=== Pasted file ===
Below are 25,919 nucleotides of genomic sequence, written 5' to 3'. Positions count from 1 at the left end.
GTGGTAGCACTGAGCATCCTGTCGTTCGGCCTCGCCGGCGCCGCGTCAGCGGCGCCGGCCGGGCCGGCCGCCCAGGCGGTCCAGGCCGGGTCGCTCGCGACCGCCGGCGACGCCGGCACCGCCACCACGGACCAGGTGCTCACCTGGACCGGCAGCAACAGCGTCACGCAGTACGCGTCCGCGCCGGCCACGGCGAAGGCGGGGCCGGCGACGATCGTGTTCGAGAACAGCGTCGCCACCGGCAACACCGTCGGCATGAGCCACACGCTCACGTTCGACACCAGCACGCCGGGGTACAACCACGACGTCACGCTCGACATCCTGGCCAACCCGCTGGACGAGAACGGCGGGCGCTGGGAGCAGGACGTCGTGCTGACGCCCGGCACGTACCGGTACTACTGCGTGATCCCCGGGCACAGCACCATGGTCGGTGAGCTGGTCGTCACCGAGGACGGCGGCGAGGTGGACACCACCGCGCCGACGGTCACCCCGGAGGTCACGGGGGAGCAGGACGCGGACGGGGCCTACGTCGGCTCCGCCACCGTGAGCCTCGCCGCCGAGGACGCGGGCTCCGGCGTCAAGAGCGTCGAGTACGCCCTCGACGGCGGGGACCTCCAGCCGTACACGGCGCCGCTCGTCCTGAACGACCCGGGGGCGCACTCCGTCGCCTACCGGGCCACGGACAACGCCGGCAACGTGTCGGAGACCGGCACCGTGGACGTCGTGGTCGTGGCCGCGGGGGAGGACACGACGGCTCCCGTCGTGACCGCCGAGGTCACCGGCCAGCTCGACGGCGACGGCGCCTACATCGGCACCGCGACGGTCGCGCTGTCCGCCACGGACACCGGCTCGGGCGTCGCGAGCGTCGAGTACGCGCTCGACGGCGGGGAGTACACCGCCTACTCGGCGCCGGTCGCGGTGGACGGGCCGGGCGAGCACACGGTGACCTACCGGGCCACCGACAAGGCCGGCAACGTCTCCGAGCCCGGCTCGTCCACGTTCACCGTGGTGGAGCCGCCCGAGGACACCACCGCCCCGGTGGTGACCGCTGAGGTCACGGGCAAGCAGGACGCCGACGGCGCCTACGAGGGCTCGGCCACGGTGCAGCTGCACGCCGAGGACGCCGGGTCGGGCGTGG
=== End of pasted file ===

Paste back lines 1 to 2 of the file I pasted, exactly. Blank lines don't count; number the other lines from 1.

Below are 25,919 nucleotides of genomic sequence, written 5' to 3'. Positions count from 1 at the left end.
GTGGTAGCACTGAGCATCCTGTCGTTCGGCCTCGCCGGCGCCGCGTCAGCGGCGCCGGCCGGGCCGGCCGCCCAGGCGGTCCAGGCCGGGTCGCTCGCGACCGCCGGCGACGCCGGCACCGCCACCACGGACCAGGTGCTCACCTGGACCGGCAGCAACAGCGTCACGCAGTACGCGTCCGCGCCGGCCACGGCGAAGGCGGGGCCGGCGACGATCGTGTTCGAGAACAGCGTCGCCACCGGCAACACCGTCGGCATGAGCCACACGCTCACGTTCGACACCAGCACGCCGGGGTACAACCACGACGTCACGCTCGACATCCTGGCCAACCCGCTGGACGAGAACGGCGGGCGCTGGGAGCAGGACGTCGTGCTGACGCCCGGCACGTACCGGTACTACTGCGTGATCCCCGGGCACAGCACCATGGTCGGTGAGCTGGTCGTCACCGAGGACGGCGGCGAGGTGGACACCACCGCGCCGACGGTCACCCCGGAGGTCACGGGGGAGCAGGACGCGGACGGGGCCTACGTCGGCTCCGCCACCGTGAGCCTCGCCGCCGAGGACGCGGGCTCCGGCGTCAAGAGCGTCGAGTACGCCCTCGACGGCGGGGACCTCCAGCCGTACACGGCGCCGCTCGTCCTGAACGACCCGGGGGCGCACTCCGTCGCCTACCGGGCCACGGACAACGCCGGCAACGTGTCGGAGACCGGCACCGTGGACGTCGTGGTCGTGGCCGCGGGGGAGGACACGACGGCTCCCGTCGTGACCGCCGAGGTCACCGGCCAGCTCGACGGCGACGGCGCCTACATCGGCACCGCGACGGTCGCGCTGTCCGCCACGGACACCGGCTCGGGCGTCGCGAGCGTCGAGTACGCGCTCGACGGCGGGGAGTACACCGCCTACTCGGCGCCGGTCGCGGTGGACGGGCCGGGCGAGCACACGGTGACCTACCGGGCCACCGACAAGGCCGGCAACGTCTCCGAGCCCGGCTCGTCCACGTTCACCGTGGTGGAGCCGCCCGAGGACACCACCGCCCCGGTGGTGACCGCTGAGGTCACGGGCAAGCAGGACGCCGACGGCGCCTACGAGGGCTCGGCCACGGTGCAGCTGCACGCCGAGGACGCCGGGTCGGGCGTGG